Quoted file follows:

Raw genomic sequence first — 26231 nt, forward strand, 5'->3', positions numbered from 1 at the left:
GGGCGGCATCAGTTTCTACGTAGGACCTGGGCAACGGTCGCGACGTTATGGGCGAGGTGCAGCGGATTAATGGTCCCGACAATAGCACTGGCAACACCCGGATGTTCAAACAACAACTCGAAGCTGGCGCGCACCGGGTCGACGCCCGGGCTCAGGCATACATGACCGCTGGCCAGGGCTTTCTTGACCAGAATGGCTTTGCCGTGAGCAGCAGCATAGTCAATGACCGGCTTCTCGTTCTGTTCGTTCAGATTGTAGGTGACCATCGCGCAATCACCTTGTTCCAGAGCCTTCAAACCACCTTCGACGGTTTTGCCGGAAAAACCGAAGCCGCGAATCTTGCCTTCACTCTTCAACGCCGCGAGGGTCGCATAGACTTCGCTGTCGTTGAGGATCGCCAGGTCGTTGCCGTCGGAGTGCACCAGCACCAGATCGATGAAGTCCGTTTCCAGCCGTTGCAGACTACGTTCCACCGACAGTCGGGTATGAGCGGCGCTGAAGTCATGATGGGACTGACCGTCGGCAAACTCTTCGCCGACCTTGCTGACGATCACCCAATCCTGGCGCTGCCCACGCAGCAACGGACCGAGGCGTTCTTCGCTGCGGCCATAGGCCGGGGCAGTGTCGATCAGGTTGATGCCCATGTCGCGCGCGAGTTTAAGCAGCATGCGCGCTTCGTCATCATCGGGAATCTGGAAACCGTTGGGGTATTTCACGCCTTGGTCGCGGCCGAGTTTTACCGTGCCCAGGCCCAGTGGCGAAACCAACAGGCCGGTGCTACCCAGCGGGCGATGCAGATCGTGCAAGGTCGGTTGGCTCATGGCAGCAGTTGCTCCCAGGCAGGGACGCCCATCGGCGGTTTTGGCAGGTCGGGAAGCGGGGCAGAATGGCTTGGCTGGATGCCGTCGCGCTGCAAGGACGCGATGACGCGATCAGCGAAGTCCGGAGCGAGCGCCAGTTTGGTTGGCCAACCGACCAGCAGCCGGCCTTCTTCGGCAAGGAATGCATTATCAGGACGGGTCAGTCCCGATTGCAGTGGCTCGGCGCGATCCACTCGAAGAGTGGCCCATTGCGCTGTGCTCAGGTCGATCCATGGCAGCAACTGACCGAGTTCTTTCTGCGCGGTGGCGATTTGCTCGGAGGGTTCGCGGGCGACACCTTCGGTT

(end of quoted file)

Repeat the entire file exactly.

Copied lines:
Raw genomic sequence first — 26231 nt, forward strand, 5'->3', positions numbered from 1 at the left:
GGGCGGCATCAGTTTCTACGTAGGACCTGGGCAACGGTCGCGACGTTATGGGCGAGGTGCAGCGGATTAATGGTCCCGACAATAGCACTGGCAACACCCGGATGTTCAAACAACAACTCGAAGCTGGCGCGCACCGGGTCGACGCCCGGGCTCAGGCATACATGACCGCTGGCCAGGGCTTTCTTGACCAGAATGGCTTTGCCGTGAGCAGCAGCATAGTCAATGACCGGCTTCTCGTTCTGTTCGTTCAGATTGTAGGTGACCATCGCGCAATCACCTTGTTCCAGAGCCTTCAAACCACCTTCGACGGTTTTGCCGGAAAAACCGAAGCCGCGAATCTTGCCTTCACTCTTCAACGCCGCGAGGGTCGCATAGACTTCGCTGTCGTTGAGGATCGCCAGGTCGTTGCCGTCGGAGTGCACCAGCACCAGATCGATGAAGTCCGTTTCCAGCCGTTGCAGACTACGTTCCACCGACAGTCGGGTATGAGCGGCGCTGAAGTCATGATGGGACTGACCGTCGGCAAACTCTTCGCCGACCTTGCTGACGATCACCCAATCCTGGCGCTGCCCACGCAGCAACGGACCGAGGCGTTCTTCGCTGCGGCCATAGGCCGGGGCAGTGTCGATCAGGTTGATGCCCATGTCGCGCGCGAGTTTAAGCAGCATGCGCGCTTCGTCATCATCGGGAATCTGGAAACCGTTGGGGTATTTCACGCCTTGGTCGCGGCCGAGTTTTACCGTGCCCAGGCCCAGTGGCGAAACCAACAGGCCGGTGCTACCCAGCGGGCGATGCAGATCGTGCAAGGTCGGTTGGCTCATGGCAGCAGTTGCTCCCAGGCAGGGACGCCCATCGGCGGTTTTGGCAGGTCGGGAAGCGGGGCAGAATGGCTTGGCTGGATGCCGTCGCGCTGCAAGGACGCGATGACGCGATCAGCGAAGTCCGGAGCGAGCGCCAGTTTGGTTGGCCAACCGACCAGCAGCCGGCCTTCTTCGGCAAGGAATGCATTATCAGGACGGGTCAGTCCCGATTGCAGTGGCTCGGCGCGATCCACTCGAAGAGTGGCCCATTGCGCTGTGCTCAGGTCGATCCATGGCAGCAACTGACCGAGTTCTTTCTGCGCGGTGGCGATTTGCTCGGAGGGTTCGCGGGCGACACCTTCGGTT